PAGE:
I grew up with dogs and loved them like made but I’d never have one now. It’s way too much hard work; you’d be mad to do it.
There’s no way you’d cope having a dog Prabs.
You’re definitely not cut out for life with a dog.
My friends’ vote of confidence was reassuring. Not.
To be honest, the more I thought of the poo and the shedding etc, the more I thought they might be right. So I talked myself out of it, wrote this article joking about why I probably wasn’t suited to dog life, put it out of my head and moved on.
A year later, one of those very friends who’d discouraged me from getting a dog got a dog for the first time. Yep… Then a few months ago, another one did the same. A few weeks ago, yet another friend got a dog too…
What’s more, it’s amazing how many people have told me they felt the same antidog sentiment for years, before also doing the same U-turn…for the same reasons of broodiness. Must be a female thing then….
In our case, the simple fact is an apparently amazing opportunity has presented itself.
We were having a quick lunch the other week with friends, when one of them received a message from a friend in Majorca asking if she knew a family who’d like a Maltese Terrier who is chipped, vaccinated, neutered, trained, doesn’t shed and has her passport (still cracks she me up). The Maltese is the breed both my girls wanted (my son wanted a German Shepherd…and when he leaves home, he is welcome to get one) and is the colour I prefer. It seemed like fate was trying to tell me something.
About a week later, after a long chat with the current guardian who had found the dog on the streets and given her a home for a while, (last time I’ll chat from my mobile to another mobile in another country while I’m on the beach in Gozo, as I’m now dreading the phone bill), I decided I could spend another three years coming up with reasons not to get a dog.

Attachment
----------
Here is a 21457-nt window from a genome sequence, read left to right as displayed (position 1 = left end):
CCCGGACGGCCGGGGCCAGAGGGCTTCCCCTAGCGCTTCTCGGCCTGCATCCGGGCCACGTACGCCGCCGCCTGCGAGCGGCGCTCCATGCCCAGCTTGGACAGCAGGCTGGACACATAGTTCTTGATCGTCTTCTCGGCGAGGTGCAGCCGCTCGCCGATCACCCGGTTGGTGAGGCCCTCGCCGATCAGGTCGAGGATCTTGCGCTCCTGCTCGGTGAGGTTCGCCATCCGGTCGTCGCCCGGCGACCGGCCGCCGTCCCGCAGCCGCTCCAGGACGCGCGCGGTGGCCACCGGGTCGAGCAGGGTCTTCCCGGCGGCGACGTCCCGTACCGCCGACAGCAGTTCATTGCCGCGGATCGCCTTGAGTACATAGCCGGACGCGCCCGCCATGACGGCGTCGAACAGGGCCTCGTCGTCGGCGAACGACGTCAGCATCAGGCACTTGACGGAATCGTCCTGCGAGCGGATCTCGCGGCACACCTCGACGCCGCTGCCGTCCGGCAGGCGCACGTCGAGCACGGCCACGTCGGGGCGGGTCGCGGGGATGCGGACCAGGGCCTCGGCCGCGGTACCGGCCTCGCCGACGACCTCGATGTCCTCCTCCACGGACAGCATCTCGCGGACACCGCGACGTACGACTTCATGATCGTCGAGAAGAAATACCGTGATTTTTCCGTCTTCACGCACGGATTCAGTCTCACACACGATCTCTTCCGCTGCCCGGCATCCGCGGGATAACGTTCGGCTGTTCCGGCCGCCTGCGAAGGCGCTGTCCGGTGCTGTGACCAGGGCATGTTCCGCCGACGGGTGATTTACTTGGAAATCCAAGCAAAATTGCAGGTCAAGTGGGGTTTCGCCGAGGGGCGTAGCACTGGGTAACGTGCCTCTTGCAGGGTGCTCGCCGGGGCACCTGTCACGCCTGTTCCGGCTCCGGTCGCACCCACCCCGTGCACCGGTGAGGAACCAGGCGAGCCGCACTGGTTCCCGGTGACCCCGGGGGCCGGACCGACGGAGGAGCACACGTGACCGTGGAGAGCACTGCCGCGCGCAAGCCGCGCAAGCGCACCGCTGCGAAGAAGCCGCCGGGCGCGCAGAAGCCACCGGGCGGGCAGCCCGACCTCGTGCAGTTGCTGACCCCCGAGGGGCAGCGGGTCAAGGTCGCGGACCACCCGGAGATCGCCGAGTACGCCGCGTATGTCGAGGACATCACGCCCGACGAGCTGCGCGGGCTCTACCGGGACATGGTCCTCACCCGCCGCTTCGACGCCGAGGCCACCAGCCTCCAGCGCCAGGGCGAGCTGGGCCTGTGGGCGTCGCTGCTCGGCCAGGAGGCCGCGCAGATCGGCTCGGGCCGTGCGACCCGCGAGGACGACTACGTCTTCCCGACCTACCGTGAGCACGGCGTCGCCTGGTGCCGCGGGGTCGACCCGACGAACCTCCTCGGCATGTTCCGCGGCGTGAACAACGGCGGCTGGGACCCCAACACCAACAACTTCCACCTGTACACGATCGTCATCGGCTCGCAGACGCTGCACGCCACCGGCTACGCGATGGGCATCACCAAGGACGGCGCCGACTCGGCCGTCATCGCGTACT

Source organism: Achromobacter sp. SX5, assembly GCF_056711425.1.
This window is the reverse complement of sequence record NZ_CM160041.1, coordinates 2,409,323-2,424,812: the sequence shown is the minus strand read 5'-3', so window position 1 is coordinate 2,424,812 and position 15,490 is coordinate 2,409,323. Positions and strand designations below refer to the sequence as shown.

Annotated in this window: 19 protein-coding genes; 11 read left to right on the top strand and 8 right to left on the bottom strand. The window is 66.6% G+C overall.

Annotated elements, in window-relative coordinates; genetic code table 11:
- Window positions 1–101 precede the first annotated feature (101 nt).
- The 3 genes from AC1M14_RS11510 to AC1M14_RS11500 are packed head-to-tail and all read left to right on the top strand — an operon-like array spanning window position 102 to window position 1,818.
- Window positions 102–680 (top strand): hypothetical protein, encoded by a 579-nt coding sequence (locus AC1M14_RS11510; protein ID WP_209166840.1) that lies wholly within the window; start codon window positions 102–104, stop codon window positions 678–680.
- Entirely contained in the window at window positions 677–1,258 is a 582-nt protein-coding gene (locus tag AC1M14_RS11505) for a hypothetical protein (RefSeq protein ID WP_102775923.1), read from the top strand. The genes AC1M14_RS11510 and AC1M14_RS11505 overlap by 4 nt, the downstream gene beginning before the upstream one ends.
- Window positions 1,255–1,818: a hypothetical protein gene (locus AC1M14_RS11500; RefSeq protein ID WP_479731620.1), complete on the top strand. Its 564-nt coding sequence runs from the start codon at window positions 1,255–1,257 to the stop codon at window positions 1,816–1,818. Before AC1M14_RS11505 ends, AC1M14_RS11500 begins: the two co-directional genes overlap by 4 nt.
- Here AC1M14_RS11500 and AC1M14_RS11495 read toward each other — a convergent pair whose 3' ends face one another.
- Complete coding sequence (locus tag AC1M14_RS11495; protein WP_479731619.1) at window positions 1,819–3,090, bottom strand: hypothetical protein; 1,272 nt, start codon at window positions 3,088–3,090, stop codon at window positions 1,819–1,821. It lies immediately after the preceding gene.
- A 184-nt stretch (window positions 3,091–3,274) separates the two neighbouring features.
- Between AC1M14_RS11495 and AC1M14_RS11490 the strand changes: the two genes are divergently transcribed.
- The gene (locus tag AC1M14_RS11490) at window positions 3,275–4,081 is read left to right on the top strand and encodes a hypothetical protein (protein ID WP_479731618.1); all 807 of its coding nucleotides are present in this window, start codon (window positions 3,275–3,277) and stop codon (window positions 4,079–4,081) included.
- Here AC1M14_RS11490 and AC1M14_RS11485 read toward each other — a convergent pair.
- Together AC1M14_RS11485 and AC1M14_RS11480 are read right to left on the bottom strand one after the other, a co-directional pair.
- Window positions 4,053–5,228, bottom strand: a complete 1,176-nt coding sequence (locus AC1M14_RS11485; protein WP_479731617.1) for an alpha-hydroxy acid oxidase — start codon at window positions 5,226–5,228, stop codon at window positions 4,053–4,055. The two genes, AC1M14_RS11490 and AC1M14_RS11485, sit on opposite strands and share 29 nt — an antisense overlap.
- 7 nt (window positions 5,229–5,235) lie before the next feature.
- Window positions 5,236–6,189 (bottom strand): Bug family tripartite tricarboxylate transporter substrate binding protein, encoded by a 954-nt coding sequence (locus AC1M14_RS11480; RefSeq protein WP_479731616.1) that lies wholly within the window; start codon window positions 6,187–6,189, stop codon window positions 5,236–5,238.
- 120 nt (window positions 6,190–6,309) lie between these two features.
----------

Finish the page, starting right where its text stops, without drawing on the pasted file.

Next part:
Or just get a dog.
And yes the list of reasons not to do it is long. But the reasons why it’s a good idea are compelling.
My kids’ happiness is my number one priority. My eldest is once again going through troubles that I had thought were behind us and I’ve been battling intense stress this year not helped by turning the Big F and feeling the approaching ‘Big M”. They’ve wanted a dog for the longest time (how many mums say this?!) and I think I’m actually quite ready for a little companion during the day. (Ask me if I feel that way in a few weeks’ time when I’ve failed to get one blog post done or go to the gym because I’m held hostage by a dog and am in misery over the late evening dog walk obligation in my pyjamas…)
I admit, there’s a possibility that everyone who’s asked ‘Do you know what you’re letting yourselves in for?’ may find me on their doorstep sobbing one night. Maybe I’ll be stuck with an overly defecating, urinating, barking, drooling, shedding and destructive creature in my house. But that’s enough about my husband. (Oh come on, you smiled).
Seriously, despite the constraints it will place on our lives, the good that having a dog will nevertheless do all of us is immeasurable (and maybe it will teach my kids to stop leaving their crap all over the house if they don’t want it getting chewed up by doglet).
Right, I’m off to discuss names again because the current ‘Sarah’ is not doing it for us…